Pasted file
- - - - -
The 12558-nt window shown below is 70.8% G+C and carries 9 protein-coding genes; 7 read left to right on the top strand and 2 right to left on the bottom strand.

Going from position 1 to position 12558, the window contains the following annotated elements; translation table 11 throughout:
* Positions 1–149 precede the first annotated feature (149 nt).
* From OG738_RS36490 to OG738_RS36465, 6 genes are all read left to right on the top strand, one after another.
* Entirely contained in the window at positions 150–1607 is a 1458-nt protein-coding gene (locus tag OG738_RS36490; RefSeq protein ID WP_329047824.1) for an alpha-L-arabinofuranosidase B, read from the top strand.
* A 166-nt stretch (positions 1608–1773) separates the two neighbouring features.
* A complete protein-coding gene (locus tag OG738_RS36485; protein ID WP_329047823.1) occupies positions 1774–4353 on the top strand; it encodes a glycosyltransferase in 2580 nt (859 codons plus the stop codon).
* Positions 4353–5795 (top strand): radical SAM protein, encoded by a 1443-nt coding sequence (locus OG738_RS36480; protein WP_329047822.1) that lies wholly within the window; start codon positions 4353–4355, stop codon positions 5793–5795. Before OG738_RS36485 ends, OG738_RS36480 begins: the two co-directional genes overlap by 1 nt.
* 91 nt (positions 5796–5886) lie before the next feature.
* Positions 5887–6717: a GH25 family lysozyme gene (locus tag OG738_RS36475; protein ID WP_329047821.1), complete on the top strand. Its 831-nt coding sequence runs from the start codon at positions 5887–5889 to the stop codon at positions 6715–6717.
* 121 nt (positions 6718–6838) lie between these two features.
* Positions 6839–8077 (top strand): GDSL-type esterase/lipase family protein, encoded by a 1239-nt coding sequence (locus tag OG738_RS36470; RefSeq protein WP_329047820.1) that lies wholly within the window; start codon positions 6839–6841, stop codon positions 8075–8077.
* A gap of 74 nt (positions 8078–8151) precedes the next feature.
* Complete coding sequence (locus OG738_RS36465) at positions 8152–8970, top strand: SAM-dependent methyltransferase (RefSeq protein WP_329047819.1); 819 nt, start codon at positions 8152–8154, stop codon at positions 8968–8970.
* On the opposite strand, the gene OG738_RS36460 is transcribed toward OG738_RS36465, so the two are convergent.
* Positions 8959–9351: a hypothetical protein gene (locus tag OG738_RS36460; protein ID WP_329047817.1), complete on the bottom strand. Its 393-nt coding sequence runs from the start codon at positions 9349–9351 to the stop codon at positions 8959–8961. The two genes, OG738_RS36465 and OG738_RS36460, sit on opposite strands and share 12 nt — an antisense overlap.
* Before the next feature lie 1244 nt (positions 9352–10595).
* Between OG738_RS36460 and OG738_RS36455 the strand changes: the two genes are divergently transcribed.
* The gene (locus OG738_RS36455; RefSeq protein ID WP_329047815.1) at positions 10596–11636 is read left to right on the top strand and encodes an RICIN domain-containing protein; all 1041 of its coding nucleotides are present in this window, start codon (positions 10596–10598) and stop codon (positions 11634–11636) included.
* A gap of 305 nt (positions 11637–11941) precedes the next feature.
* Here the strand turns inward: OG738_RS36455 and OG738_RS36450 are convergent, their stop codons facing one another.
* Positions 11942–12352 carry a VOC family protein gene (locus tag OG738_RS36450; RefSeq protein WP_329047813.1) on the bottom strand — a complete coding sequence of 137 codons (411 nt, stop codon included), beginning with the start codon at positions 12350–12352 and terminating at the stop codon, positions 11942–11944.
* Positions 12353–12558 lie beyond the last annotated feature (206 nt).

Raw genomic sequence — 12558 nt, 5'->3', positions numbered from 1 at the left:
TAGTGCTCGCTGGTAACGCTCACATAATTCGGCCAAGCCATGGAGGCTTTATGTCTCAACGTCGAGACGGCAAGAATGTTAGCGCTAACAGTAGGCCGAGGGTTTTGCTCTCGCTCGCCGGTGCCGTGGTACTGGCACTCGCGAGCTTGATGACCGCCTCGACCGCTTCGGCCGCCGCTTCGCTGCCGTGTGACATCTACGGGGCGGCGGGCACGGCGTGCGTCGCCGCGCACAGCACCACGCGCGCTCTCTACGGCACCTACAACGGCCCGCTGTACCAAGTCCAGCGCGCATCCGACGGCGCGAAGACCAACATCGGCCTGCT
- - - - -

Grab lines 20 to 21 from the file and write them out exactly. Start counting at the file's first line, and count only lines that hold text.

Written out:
* A gap of 305 nt (positions 11637–11941) precedes the next feature.
* Here the strand turns inward: OG738_RS36455 and OG738_RS36450 are convergent, their stop codons facing one another.